The goal is to help at least one athlete from around the country a month.

I have also updated my RIO 2016 Wishlist if you are interested in helping specifically me.

Thanks for reading! Have an awesome day!

Sarah

Wednesday, January 20, 2016

2015 World Championships Part 2

The night I had that interview I didn't get any sleep. I was up at 5 am to get ready to go to work. I was at work at 7 am then got off at 12. I tried to make myself nap but, couldn't so I went to the training hall. I was very emotionally and physically tired that day. I contacted a friend of mine to text me funny jokes because I was doing my best not to cry that day. I don't know about you, but, when I get tired like that, I find it hard to control my emotions.

The rest of the day and week was spent eating with my teammates, hanging out with Jessica, I went and had some Thanksgiving dinner at my house, I watched world records and attempted to get to know my World Championship Team better.

The day before the competition, I spoke with my sports pysch/neuro coach Tom and he helped calm me down. I was worried that I wasn't ready for the competition, I was nervous that I wasn't rested enough, I felt pressure to perform well for Team USA, I was worried about other people's opinions. I was very distracted and I was worrying about all of the wrong things!

He helped remind me of who I was and that I didn't have to prove anything to anyone and at the end of the day, my friends/family/coaches would all still love me. He also reminded me of something very important: HAVE FUN. Having fun is one of my greatest motivators. I was letting all this stuff clutter my mind and I stopped having fun. Why put myself through mental and physical hell if I am not going to get any fun out of weightlifting? I needed to do what I did best and that was enjoy myself.

I spent the rest of the day watching weightlifting, talking to my friends, and watching funny videos. That night, I had the best night of sleep before a big competition than I ever had.

The morning of the competition, I just ate breakfast, did a very light shake-loose workout, showered, beautified myself and hung out. I was luck enough to have my session at the end of the competition and in the evening. That way, I have time to get a couple of good meals in me and see sports med or do anything that I need to get done.

I weighed in, and chilled out in the athlete lounge area and tried to rest my eyes a bit and enjoy my coach's company.

I had the pleasure of working with the National coach, my personal coach, and Jessica's original coach, Danny Camargo. Danny helped with loading weights and counting attempts, I'm not sure what the National Coach was doing but, I know it was important and Tim helped with weight loading, strategy, and making sure I was doing ok. Side note: Tim does an exceptional job tending to his athletes.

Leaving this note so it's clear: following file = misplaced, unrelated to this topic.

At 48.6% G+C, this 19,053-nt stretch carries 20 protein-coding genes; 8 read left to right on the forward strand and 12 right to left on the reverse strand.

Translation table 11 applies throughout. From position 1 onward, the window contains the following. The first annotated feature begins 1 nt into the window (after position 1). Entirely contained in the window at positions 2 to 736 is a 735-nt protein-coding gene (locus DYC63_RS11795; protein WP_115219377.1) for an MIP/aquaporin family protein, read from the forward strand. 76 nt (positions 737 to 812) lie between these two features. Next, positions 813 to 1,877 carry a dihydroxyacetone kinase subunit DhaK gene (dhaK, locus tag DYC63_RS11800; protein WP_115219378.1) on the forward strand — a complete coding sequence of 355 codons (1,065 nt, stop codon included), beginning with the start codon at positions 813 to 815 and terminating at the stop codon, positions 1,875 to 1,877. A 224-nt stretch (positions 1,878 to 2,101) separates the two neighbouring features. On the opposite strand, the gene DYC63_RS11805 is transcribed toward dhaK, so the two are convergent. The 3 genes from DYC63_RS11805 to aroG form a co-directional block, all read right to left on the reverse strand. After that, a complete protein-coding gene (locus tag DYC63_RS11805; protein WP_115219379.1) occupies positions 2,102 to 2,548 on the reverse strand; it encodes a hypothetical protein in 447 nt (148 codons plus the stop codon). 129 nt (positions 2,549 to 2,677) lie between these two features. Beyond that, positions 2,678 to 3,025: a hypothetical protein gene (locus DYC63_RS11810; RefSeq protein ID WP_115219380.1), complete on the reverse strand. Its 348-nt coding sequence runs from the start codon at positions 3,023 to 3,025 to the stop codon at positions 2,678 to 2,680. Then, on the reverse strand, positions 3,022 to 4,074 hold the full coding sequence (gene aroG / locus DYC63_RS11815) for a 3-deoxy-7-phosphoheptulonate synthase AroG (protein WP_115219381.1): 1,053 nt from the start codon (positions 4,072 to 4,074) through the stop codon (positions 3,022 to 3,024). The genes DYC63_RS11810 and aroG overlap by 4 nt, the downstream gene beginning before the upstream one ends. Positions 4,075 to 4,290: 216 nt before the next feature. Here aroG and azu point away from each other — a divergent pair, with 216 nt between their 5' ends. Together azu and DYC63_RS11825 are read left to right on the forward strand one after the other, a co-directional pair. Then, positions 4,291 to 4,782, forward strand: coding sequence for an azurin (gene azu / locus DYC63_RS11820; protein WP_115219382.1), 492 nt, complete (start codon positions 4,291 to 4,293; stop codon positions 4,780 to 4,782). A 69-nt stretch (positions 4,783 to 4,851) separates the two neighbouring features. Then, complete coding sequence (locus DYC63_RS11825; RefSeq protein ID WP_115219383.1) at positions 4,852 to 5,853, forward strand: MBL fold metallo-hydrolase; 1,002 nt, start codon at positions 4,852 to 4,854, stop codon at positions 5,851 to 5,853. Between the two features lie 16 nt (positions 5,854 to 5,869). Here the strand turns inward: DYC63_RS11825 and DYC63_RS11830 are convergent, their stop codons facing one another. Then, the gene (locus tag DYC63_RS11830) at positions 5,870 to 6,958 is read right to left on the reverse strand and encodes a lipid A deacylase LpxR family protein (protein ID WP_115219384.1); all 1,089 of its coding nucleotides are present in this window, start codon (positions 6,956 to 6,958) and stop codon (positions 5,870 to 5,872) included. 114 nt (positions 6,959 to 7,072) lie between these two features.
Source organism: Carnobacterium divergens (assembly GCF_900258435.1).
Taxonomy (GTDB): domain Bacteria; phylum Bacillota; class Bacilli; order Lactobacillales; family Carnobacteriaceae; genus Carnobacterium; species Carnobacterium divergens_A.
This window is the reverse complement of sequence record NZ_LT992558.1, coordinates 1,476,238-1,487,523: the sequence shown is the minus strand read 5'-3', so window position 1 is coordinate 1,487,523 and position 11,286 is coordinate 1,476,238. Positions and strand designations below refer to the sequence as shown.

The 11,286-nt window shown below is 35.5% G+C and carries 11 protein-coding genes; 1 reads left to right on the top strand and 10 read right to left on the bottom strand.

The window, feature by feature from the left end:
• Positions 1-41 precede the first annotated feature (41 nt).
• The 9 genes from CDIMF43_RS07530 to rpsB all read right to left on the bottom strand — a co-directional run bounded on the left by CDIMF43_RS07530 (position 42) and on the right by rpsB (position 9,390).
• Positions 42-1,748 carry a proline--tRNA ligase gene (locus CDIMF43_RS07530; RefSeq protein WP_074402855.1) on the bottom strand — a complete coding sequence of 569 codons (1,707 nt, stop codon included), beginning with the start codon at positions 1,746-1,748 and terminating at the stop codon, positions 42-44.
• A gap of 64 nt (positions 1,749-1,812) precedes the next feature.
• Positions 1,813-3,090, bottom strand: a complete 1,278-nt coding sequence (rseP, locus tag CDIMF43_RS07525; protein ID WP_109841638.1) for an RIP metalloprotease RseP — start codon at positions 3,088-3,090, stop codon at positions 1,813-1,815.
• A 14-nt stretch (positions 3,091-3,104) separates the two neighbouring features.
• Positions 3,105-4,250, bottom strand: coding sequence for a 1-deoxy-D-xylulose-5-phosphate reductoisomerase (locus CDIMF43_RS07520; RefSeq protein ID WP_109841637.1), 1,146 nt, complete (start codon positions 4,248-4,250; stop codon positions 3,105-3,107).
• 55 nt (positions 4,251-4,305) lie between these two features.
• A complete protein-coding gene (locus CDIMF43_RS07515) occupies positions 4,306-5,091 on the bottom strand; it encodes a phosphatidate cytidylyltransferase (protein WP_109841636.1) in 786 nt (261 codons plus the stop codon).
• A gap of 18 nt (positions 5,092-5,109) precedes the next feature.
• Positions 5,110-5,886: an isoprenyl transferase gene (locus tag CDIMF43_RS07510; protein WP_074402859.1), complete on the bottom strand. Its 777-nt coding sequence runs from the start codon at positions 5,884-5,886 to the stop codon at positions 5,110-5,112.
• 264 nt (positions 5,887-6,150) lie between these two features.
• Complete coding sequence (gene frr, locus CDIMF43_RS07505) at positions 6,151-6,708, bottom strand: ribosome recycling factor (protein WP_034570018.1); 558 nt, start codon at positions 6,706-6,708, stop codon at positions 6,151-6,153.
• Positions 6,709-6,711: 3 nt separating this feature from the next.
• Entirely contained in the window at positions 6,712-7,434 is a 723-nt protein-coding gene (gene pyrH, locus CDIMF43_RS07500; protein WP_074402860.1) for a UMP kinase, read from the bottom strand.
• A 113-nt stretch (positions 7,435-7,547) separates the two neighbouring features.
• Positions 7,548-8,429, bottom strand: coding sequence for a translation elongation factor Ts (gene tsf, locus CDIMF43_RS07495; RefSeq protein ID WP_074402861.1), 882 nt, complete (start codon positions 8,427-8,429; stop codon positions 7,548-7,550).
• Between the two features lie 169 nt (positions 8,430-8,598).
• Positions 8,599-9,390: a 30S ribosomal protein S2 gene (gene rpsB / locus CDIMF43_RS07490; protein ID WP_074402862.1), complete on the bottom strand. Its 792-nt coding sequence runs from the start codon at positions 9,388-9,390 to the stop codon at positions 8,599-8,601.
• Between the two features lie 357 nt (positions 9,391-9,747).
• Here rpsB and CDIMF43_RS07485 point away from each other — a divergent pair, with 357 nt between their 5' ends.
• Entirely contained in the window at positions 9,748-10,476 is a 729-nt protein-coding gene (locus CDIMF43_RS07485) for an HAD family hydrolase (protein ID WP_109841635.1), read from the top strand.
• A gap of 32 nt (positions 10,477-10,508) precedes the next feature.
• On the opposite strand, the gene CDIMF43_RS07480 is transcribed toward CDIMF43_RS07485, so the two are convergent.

Anywho, warm ups went well and I don't think I had any misses (I'm writing this months later because I'm lazy) and I was pain and stress free. I was also enjoying myself.
My first attempt in the snatch was 118 kgs for a lift caught really high, that was followed by a solid attempt at 122 kgs.




 I felt really good and confident and we wanted to put 127 kgs on the bar to put myself in a position to possibly medal. I was ok with this call and felt confident I could make it. Well, I didn't. I pulled the heck out of it and it flew right over my head! Gosh dang it. Which has this hilarious moment of lamentation on the platform:

I had a fair amount of time to use the restroom, get a little snack in me and get ready for the clean and jerks. Warm ups went well. I had big plans for the clean and jerks this day. I really wanted to break the American Record which currently stands at 161 kgs. My goal was to take 152, 157, and 162 kgs attempts. Cheryl Haworth currently holds them and she had just got inducted into the hall of fame there so I thought it would be great to break the American Record that same weekend. My 152 and 157 attempts were solid and felt easy. After the 152 opener, the National Coach approached me asking if I wanted to take an 8 kgs jump to 160 kgs so we could be back in medal contention. I wasn't too comfortable with this as the most I had clean and jerked in training leading up to that was 145 kgs. I had cleaned and missed the jerk with 160 kgs back in summer of 2013. I didn't really feel like that was a safe bet. I was willing to budge a bit just to add kilos to the total and agreed to 148 but my coach, Tim stuck to his guns and we stayed with our game plan. By the time is came for us to take 162 kgs, I was sitting around a lot waiting to go. There was a lot of strategy going on with the coaches and athletes. This usually isn't too big of a problem for me but, sitting a long time like that, it's hard to stay focused. By the time 162 kgs was loaded on the bar, I thought I was feeling ready to go. I pulled the bar from the floor and by the time it got near the hip position, it felt like it was too far away and that I wouldn't be able to get under the bar to clean it so I dropped the weight. Even though I'm disappointed I didn't make the lift, I'm glad we had it on the bar. Better luck next time!